Comment

Why the Pope told his nuncios not to criticise him

Pope Francis addresses nuncios from around the world (CNS photo/Vatican Media)

The subtext is unmistakable

The thing on which journalists reporting the story of Pope Francis’s meeting with papal diplomatic representatives on Thursday rightly seized, was a line at the end of the fifth section in the Pope’s prepared remarks. He hand-delivered the speech, by the way, preferring as he often does an unscripted conversation to a set piece. The line in question described criticism of the Pope and participation in initiatives or organisations hostile to him as “irreconcilable” with the mission of a papal ambassador.

That line seemed to several commentators to be a very thinly veiled rebuke of Archbishop Carlo Maria Viganò. Without wishing to contest that reading, it is worth looking at the line in context.

The section opens with a reminder: “As a Pontifical Representative, the Nuncio does not represent himself, but the Successor of Peter,” with all that entails. “Being [as he is a] ‘Representative’,” Pope Francis writes, “the Nuncio must continually keep up to date and study, in order to know well the thoughts and instructions of those he represents.” Francis goes on to say, “He also has the duty continually to update and inform the Pope about the different situations, ecclesiastical and socio-political changes in the country to which he is sent.”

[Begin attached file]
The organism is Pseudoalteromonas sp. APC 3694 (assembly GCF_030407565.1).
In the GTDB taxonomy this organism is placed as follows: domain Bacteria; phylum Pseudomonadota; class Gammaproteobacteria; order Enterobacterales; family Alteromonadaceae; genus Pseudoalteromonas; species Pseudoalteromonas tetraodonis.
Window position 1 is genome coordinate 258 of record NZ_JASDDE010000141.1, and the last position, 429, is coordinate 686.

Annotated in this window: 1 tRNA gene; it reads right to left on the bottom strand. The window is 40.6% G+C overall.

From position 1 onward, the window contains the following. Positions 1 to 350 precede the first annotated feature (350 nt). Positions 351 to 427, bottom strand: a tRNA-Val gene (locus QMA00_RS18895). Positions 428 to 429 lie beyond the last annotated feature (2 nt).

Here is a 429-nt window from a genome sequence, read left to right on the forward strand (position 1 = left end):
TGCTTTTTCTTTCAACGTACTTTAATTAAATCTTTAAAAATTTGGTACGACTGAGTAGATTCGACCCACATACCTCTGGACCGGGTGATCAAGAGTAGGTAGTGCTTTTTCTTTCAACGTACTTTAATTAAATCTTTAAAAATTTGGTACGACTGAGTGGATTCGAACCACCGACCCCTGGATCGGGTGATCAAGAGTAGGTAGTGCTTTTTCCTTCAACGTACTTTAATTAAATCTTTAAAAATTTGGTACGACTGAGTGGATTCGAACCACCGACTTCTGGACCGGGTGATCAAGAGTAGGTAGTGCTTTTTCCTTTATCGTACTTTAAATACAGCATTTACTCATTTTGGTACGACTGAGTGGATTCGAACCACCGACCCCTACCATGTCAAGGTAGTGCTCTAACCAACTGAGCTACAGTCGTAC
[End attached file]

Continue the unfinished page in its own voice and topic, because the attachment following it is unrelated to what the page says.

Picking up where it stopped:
The Pope then told the nuncios, “For this reason it is essential to have a good knowledge of his customs and possibly of the language, keeping the door of the Nunciature and that of his heart always open to everyone.” All that was pretty straightforward, but what came next was interesting: “It is therefore irreconcilable with being a Pontifical Representative, to criticize the Pope behind his back, [or] to have blogs or even to join groups hostile to him, the Curia and the Church of Rome.”

All those things certainly are irreconcilable with the position of Apostolic Nuncio. One who does any of the latter things can’t be trusted to do the former faithfully. The subtext is unmistakable: there is a crisis of confidence, of trust.

In fairness to Archbishop Viganò, however, his criticisms of Pope Francis do not seem to have been behind his back, so much as public and vocal. That may as well be inconsistent with the nuncio’s billet, but then Archbishop Viganò is no longer in active service — he wasn’t when he began publishing his testimonies — and in any case, public criticism is not whispering, but a very different thing.